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February 2024

How To Train a Puppy To Walk On a Lead

Puppy CareHow-To

As a new puppy parent, you will need plenty of time and patience to teach your pup important lessons and skills they’ll carry through their entire lives. While walking is a favourite activity, many new owners are surprised to learn how tough it is to get their pup to walk on a leash. Some puppies will get it straight away – others may need a little more time. Just remember that lead training for puppies takes plenty of patience and positive reinforcement!

Before You Get Started

Before you hit the pavement with your pooch, it’s important to get them familiar with their new collar and lead. Try to introduce these items as soon as they get home. Before you put them on, let your pup have a sniff – for them, it’s a new toy! Once they familiarise themselves with it, the novelty will soon wear off and they’ll be much calmer.

Introduce them to their collar

Once they're calm, slip the collar on. You should leave a two-finger gap between it and your puppy’s neck. Any looser and they can easily slip it off – any tighter and the collar will feel constricting, making them want to get free. Leave the collar on for a few minutes and then take it off. Repeat this process and keep building on it!

Add the leash

Once your puppy is happy and comfortable with their collar, it’s time to add the leash. Clip the puppy leash onto their collar and let them get used to the feeling. If they want to drag the leash around, let them. As with their collar, take the leash after a few minutes and repeat the process. You may want to look into a specific puppy training lead. This will give your pup a little more freedom, while still giving you control of what they’re doing.

How To Leash Train A Puppy

The best place to start teaching a puppy to walk on lead is in the backyard! Here, they don’t have as many distractions as they would out at the park or around the neighborhood.

Start out slow. Let the leash drop, stand on the other side of your yard and encourage your puppy to walk to you while their lead is attached. You can also try and entice them into moving with a tasty snack.

Once they're comfortable doing that, pick up the leash and walk them around the yard. The trick to getting them comfortable walking on a leash is to not drag, pull or force them along. If your puppy starts to pull, simply stand still and wait for them to calm down, and then start again.

Once your pup gets more comfortable, it’s time to take them outside into the wider world. Make sure they've completed their vaccination schedule before you take them to the local oval, park or for a walk around the block. Remember that your pup will be encountering new smells and things, so take it slow and be patient.

How To Stop A Puppy From Pulling On The Leash

Pulling is just one bad habit that pups can get into – but it’s the most common. If your pup is pulling on their lead, they’re likely excited and just can’t wait to explore their world. Follow these simple steps for puppy leash training to stop pulling in its tracks.

  • Keep them on a short leash and instruct with a simple command like “walk”.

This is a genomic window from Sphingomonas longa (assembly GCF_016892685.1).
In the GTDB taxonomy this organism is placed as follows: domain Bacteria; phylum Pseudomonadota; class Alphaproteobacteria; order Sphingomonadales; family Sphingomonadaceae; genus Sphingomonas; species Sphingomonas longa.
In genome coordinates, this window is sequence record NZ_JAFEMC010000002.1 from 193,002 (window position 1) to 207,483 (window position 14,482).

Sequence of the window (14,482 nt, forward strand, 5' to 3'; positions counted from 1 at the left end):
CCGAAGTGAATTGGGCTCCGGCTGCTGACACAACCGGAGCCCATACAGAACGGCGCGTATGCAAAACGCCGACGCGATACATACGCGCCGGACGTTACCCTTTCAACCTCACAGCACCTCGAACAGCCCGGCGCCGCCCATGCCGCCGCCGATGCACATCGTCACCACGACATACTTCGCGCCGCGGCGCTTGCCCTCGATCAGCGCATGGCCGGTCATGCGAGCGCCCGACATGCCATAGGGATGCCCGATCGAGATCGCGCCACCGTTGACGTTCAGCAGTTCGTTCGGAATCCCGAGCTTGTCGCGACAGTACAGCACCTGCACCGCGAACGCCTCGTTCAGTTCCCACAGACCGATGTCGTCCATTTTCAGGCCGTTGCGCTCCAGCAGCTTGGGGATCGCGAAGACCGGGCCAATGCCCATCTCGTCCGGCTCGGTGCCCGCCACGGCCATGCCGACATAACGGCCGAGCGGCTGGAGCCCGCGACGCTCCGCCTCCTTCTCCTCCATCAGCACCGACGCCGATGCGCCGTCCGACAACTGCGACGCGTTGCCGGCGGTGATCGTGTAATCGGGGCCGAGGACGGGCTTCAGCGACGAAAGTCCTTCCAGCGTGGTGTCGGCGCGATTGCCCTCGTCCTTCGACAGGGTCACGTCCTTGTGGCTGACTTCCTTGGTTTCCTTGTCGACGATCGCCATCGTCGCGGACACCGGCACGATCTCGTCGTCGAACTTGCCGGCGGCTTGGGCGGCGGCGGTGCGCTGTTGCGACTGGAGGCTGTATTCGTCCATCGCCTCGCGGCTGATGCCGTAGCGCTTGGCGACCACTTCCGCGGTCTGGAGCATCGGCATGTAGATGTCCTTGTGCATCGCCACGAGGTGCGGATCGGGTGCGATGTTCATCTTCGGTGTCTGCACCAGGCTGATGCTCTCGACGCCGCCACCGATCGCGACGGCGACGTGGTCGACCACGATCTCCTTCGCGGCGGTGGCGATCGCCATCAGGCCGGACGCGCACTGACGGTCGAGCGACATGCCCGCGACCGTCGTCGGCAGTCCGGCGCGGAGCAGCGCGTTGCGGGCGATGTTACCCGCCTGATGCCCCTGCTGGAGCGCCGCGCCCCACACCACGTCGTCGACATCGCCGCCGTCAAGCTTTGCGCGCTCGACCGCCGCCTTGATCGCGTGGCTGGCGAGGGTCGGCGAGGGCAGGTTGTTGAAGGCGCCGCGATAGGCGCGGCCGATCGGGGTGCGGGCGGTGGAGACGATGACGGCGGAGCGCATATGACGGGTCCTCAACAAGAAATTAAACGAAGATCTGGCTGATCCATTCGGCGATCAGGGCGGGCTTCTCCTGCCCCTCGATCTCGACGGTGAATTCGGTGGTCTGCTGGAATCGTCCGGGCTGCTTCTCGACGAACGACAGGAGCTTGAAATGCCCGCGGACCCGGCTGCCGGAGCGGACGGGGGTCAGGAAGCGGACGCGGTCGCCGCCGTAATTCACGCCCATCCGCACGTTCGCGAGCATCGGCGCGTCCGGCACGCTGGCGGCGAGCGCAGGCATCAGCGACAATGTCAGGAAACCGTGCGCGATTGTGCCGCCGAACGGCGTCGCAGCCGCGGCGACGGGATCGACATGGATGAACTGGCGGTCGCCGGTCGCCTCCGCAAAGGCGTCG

• When they walk well, loosen the lead and reward them with praise and treats.
  • If they start to pull, stop walking until they're calm.
  • Do not yank or pull the leash, and don’t drag them to you. This will only stress them even more.

When To Start Training Your Puppy

Puppy training in your backyard can begin as soon as they come home – normally around 8 weeks old. Make sure they’re fully vaccinated before you take them out into the wider world. It’s important to keep training sessions short. A maximum of 10 minutes, while they’re young, is enough time to slowly begin training, while keeping their attention on you!

How Long Does It Take To Leash Train A Puppy?

Leash training a puppy should start in the first few weeks that you bring them home. If you start young, your pup should learn proper walking etiquette in about 4 to 6 weeks. However, all dogs are different and some may pick it up faster than others. If you notice that your doggo isn’t making any improvements over time, then you can always enrol them in puppy school. Here, you can get an extra helping hand teaching your pup valuable walking skills.
No matter what point you’re starting from, remember to stay patient and reward your pup with plenty of love and treats. Once you get this vital skill down pat, you and your furry friend will be set for a lifetime of calm, stress-free walks!


How to get a puppy to stop biting their leash?

It’s important to understand why your dog is biting in the first place. Is he frustrated and seeing the leash as a barrier to his freedom? Is he bored? If you’ve provided entertainment and given them loose leash to run with, and they’re still biting, then the most effective way to stop the behaviour is with the “drop it” or “leave it” command.

Why does my puppy not walk on a leash?

There are a few reasons why your pup may not be walking. If they haven’t been properly leash trained, then the sight, smell and feel of the leash and collar might be scaring them. They may also be overwhelmed by external stimuli in the environment around them. Instead of being excited, they may be freezing up.

Is it better to use a harness or collar?

A collar can be great for dogs that don’t pull or have respiratory issues – especially if they’re wearing them for a long period of time. A harness typically isn’t recommended for all-day use, however it can be great for walks. You might find that hard-to-walk dogs learn better in a harness, and they’re a great training tool to help pups learn to behave on leash.